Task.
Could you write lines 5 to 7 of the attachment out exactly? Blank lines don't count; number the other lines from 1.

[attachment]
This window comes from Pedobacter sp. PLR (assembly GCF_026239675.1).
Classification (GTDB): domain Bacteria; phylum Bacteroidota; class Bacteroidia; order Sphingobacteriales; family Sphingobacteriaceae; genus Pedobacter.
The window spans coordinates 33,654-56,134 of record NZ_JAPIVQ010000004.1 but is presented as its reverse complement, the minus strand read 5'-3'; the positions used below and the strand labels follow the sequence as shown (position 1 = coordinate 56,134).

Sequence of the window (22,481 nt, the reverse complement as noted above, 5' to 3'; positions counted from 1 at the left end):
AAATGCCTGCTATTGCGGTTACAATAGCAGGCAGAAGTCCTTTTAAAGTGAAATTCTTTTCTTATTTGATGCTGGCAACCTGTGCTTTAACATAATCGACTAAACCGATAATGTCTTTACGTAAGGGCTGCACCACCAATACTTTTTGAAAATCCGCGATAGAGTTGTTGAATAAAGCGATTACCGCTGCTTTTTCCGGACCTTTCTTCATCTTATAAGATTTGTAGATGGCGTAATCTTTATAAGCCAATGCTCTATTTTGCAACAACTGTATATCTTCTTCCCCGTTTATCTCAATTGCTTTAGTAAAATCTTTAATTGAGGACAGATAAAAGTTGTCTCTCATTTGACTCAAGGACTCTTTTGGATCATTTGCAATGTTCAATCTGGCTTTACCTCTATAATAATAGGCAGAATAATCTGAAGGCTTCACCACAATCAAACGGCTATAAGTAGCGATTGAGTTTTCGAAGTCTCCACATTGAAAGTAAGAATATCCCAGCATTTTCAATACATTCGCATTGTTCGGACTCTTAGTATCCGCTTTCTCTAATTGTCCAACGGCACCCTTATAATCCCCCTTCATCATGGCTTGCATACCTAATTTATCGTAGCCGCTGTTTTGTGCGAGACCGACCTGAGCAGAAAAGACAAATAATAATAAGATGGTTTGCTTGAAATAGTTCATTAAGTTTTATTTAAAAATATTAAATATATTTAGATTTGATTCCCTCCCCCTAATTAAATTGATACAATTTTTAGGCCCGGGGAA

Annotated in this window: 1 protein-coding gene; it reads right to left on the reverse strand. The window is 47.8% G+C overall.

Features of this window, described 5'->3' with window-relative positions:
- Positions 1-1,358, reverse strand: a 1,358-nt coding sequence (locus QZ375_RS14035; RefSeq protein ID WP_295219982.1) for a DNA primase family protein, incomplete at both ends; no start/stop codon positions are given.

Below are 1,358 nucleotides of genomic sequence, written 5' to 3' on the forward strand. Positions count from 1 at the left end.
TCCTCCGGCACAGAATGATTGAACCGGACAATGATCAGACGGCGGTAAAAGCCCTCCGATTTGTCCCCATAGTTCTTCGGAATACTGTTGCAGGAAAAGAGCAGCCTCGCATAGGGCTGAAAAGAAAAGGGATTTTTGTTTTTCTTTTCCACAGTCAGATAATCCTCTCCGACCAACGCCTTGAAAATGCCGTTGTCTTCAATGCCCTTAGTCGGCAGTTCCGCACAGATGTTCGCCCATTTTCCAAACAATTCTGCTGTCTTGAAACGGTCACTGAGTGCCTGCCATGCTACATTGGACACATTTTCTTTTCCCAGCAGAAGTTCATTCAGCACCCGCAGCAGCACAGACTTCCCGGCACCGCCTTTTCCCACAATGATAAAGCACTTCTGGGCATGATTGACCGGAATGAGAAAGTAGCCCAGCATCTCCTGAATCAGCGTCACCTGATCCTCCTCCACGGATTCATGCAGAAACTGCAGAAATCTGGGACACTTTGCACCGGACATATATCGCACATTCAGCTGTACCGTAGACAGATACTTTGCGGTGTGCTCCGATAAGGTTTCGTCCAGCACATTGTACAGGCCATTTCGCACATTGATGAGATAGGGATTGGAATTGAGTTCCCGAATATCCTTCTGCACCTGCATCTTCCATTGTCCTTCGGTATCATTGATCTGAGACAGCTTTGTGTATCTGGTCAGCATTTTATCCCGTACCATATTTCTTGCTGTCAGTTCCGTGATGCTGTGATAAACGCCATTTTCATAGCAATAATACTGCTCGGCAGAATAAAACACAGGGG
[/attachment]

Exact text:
AAATGCCTGCTATTGCGGTTACAATAGCAGGCAGAAGTCCTTTTAAAGTGAAATTCTTTTCTTATTTGATGCTGGCAACCTGTGCTTTAACATAATCGACTAAACCGATAATGTCTTTACGTAAGGGCTGCACCACCAATACTTTTTGAAAATCCGCGATAGAGTTGTTGAATAAAGCGATTACCGCTGCTTTTTCCGGACCTTTCTTCATCTTATAAGATTTGTAGATGGCGTAATCTTTATAAGCCAATGCTCTATTTTGCAACAACTGTATATCTTCTTCCCCGTTTATCTCAATTGCTTTAGTAAAATCTTTAATTGAGGACAGATAAAAGTTGTCTCTCATTTGACTCAAGGACTCTTTTGGATCATTTGCAATGTTCAATCTGGCTTTACCTCTATAATAATAGGCAGAATAATCTGAAGGCTTCACCACAATCAAACGGCTATAAGTAGCGATTGAGTTTTCGAAGTCTCCACATTGAAAGTAAGAATATCCCAGCATTTTCAATACATTCGCATTGTTCGGACTCTTAGTATCCGCTTTCTCTAATTGTCCAACGGCACCCTTATAATCCCCCTTCATCATGGCTTGCATACCTAATTTATCGTAGCCGCTGTTTTGTGCGAGACCGACCTGAGCAGAAAAGACAAATAATAATAAGATGGTTTGCTTGAAATAGTTCATTAAGTTTTATTTAAAAATATTAAATATATTTAGATTTGATTCCCTCCCCCTAATTAAATTGATACAATTTTTAGGCCCGGGGAA

Annotated in this window: 1 protein-coding gene; it reads right to left on the reverse strand. The window is 47.8% G+C overall.

Features of this window, described 5'->3' with window-relative positions: